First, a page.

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© St. Petersburg Times, published March 17, 2002
The question is simple.
When will we understand that mental illness is a condition, not a crime?
If we understood it, we would know that Andrea Yates is one of 2-million Americans suffering from schizophrenia. That's nearly 1 percent of the population.
We would know that schizophrenia is a brain disorder in which a sufferer endures hallucinations and hears voices, loses the ability to express thoughts in an orderly way, descends into deep depression, and feels disconnected not just from the world, but his own body.
We would know that the illness can be controlled, but rarely cured.
We would know that in the despair brought on by this suffering, it is far more likely for a schizophrenic to kill himself than anyone else.
Yates, the Houston woman who killed her five children, once took an overdose of her mother's pills. She later said she "didn't want to die but wanted the misery to go away."
On another occasion, her husband caught her with a knife poised at her own neck. "I had a feeling I would hurt somebody," she said, "and I thought it better to end my life and prevent it."
Embedded in those words is the clear implication that she knew it would be wrong to hurt another person, at least in that moment.
But her rationality flickered on and off, like a bulb in a lamp with a loose connection.
According to the National Institute for Mental Health, the risk that a schizophrenic will hurt another person increases when he or she is in the grips of psychotic symptoms, seeing hallucinations and hearing voices, as Yates was.
The risk also grows when the schizophrenic is off her medication, as Yates was, at a doctor's orders.
Then somebody like Andrea Yates is propelled by uncontrollable forces that overwhelm reason and sense. Right after she was arrested last June 20, she told an investigator that her five children had to die so that she would be punished for being a bad mother.
No sane person would have uttered those words.
The guilty verdict was the wrong verdict, but couldn't be helped: Our ignorance gets in the way. We don't understand mental illness, we are afraid of it, and we cling to the idea that a woman like Yates, who saw Satan everywhere, was nevertheless responsible for herself.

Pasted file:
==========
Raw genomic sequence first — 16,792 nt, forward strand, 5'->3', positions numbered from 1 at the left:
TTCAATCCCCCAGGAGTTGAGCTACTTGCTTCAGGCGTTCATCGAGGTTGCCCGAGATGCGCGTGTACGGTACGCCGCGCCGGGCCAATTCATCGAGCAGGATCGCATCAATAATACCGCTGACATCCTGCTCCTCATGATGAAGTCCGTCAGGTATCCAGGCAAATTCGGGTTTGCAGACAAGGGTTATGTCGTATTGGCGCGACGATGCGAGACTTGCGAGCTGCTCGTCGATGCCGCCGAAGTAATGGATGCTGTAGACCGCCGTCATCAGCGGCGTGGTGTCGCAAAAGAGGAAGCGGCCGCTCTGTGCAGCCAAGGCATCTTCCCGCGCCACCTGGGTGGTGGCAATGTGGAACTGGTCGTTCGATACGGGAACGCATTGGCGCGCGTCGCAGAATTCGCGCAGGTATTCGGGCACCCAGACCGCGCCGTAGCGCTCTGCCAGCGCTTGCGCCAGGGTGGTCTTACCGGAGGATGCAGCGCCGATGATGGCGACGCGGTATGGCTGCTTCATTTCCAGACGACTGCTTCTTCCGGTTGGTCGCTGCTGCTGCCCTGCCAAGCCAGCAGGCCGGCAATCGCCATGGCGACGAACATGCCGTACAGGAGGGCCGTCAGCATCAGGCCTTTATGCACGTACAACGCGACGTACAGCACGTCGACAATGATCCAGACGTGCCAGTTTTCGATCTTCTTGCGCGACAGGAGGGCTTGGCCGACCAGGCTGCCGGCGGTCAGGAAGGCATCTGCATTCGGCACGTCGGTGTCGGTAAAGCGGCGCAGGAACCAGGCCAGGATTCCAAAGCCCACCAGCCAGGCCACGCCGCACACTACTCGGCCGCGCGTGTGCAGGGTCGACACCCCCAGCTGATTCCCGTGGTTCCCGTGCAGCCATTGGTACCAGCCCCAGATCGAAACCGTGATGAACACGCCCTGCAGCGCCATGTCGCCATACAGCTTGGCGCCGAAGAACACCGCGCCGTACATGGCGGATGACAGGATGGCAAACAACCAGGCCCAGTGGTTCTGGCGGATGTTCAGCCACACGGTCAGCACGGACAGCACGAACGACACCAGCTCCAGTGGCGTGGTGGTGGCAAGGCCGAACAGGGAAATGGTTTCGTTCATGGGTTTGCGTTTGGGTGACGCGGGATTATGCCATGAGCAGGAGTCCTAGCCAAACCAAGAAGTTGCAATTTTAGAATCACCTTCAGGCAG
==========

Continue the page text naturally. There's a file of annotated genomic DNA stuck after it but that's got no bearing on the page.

Andrea Yates had been treated for her illness for three years before she killed her children. She was in and out of hospitals. She was on and off anti-psychotic drugs. Sometimes treatment worked. Sometimes it didn't. Sometimes she told her husband and her doctors what she was thinking, what she was feeling. Sometimes she threw up a wall of silence. She wouldn't speak, eat, bathe.
At other times, she was an avid swimmer, she had friends, she was a proud and enthusiastic homeschooler of her children, she was devoted to her husband. But always she kept secret the terrifying thoughts that had rattled in her head from the birth of her children onward, across the years.
This was not duplicity at work. It was a doomed attempt to fake her way to normalcy, in the desperate hope that the voices and the images would just go away on their own and she would be all right again.
Having found her sane and guilty, the jury on Friday made the only humane decision possible, to put her in prison for life.
This is almost certainly too much to expect, so I will express this as a wish:
We should use this case as a window into the world of the severely mentally ill and learn from it. We should learn that Yates, though a murderer, is a victim of her disease, not a cunning doer of evil. Let us look upon her with mercy. If this tragic woman isn't worthy of it, nobody is.
-- You can reach Mary Jo Melone at firstname.lastname@example.org or (813) 226-3402.